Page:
If someone asks “how do you know if someone is excelling in their job”, typically our society would determine their job title, their last promotion or awards the individual has received. While those aspects do deserve significance, they are not the moments that leaders determine to be the defining moments in their career. In many cases, it is when leaders are faced with tough decisions, how they handled a crisis or are told they are not hired for a position. It is in these difficult circumstances, what some may call “defeats,” that leaders further develop skills, sharpen their resilience that pushes them towards excellence. All of us will have tough moments or defeats, but what makes individuals become leaders is how they respond to these challenges. In this blog post we look at what we learn about these situations that help us to strive for excellence. Remember, a defeat or failing at something “does not define you as a leader, but rather it refines you.”
When someone has tough moments, it is human nature to question yourself and your skills. At times, we begin to question what is it that we should be working towards or our purpose. If you self reflect and refocus, then you will remember the most important part of our work is not awards or promotions but rather what others will remember about your impact. This includes
What others will remember about your impact
- How did you trust others and empower them to be the positive change.
- Did you support others to become better.
- Did you place a priority on positive relationships and lead with positivity.
- Did you model for others innovation and vulnerability.
- Did you lead with character and competence.
- Did you care about kids and focus the energy upon supporting them.
If you can refocus on what your impact will truly be measured by, then it helps you to see the bigger perspective beyond the tough situation you are currently in. After processing what happened, you can learn very important things from difficult situations that will make your impact even greater. Here are the important things to remember about difficult situations:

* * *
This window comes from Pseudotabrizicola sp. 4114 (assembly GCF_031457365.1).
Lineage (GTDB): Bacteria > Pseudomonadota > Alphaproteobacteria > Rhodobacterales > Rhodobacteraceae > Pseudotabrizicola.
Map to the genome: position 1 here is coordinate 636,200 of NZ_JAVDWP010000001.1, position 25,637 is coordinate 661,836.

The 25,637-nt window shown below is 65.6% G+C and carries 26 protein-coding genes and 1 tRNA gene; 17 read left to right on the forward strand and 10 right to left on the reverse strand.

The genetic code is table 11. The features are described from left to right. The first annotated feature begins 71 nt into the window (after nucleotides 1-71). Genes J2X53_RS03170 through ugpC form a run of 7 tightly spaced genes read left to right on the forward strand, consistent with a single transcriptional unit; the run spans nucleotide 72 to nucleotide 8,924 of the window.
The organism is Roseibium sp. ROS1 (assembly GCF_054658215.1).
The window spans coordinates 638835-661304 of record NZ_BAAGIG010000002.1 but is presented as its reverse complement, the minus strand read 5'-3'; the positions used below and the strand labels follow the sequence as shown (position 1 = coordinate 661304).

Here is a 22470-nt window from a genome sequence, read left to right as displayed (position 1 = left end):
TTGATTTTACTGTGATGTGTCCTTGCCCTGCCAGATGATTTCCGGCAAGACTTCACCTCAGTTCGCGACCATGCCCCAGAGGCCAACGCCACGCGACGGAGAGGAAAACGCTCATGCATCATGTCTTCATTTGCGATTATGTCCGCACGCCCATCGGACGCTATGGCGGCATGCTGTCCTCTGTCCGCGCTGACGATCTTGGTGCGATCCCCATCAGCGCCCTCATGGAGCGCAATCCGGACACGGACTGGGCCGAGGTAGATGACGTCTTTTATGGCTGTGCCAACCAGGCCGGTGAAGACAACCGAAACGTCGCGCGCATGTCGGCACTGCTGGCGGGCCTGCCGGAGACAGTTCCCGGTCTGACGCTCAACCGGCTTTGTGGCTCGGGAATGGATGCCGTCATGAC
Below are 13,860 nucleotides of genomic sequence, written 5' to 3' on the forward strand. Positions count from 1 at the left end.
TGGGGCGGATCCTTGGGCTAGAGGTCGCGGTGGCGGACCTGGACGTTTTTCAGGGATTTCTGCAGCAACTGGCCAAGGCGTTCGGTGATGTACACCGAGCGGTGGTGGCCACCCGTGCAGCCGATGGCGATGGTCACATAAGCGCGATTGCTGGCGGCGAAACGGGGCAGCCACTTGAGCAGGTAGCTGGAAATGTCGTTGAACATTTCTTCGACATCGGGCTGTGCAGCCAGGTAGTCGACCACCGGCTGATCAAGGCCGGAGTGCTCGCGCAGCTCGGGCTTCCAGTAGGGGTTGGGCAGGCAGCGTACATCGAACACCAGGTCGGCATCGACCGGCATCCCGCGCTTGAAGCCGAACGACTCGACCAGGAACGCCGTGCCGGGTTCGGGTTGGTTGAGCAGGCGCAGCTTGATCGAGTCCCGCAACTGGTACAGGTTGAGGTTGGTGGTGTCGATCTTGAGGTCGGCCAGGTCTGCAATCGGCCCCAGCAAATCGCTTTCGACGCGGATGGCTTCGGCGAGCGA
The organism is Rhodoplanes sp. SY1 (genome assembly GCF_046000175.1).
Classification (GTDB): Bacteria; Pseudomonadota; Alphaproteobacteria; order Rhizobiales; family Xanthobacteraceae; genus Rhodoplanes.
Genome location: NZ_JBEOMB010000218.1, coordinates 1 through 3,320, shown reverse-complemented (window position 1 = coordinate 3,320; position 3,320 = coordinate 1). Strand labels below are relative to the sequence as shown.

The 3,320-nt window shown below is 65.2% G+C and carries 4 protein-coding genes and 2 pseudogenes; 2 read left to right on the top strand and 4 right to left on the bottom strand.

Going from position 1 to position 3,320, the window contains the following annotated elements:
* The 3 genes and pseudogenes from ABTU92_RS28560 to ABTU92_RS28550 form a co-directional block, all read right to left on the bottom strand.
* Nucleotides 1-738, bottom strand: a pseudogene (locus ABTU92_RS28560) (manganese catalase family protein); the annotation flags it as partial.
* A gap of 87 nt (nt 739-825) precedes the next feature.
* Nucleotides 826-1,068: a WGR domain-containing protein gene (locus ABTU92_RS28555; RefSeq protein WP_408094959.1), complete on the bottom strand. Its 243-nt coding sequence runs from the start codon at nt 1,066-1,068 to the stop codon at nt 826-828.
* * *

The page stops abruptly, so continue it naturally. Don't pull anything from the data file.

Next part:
What I have learned from difficult situations:
- Focus on what you can control
- Model the behaviors you want others to show
- Remember it’s about perspective – “tough moments but never bad days”
- The challenging situation will make you stronger –growth is a process
When we do have tough moments or defeats, we can be too quick to judge ourselves. In many cases, we are our own worst critic and we look for our faults and not how much we are progressing as leaders. In reality, if you work hard, reflect, focus on the right work then you will grow over time. The important thing to remember is that not only are your growing as a leader, but to remember this during the challenging circumstances. To help focus your growth, it’s important that you can measure your growth so it becomes “visible”. Here is how you can measure your growth:
Measure your Growth by
- Your Impact upon others so they develop as leaders
- Get authentic feedback from stakeholders
- Willingness to learn, listen, take risks and fail and see the progress
- Remove your blind spots
- Be Intentional with your work
As a person moves through a tough situation, it is important to remember that we can only do our personal best. We cannot control others, their thoughts or decisions. But we can control our efforts, attitudes and behaviors. In addition, it’s important as a leader to remember the following:
Focusing on things we can control includes the following:
- Put others first and focus on the best in people
- Empower others to help make a difference
- Celebrate the successes of our work and embrace our failures
- Trust the people you work with as they can be a great support system
True leadership occurs by intentional efforts when leaders take risks and strive to get better. In those instances, there are times a person will fail or have defeat. That does not define the leader but rather provides the impetus for continued growth. It is never too late to change or adapt to create something better. We owe that to our students and staff that we serve. Comment below or reach out to me at email@example.com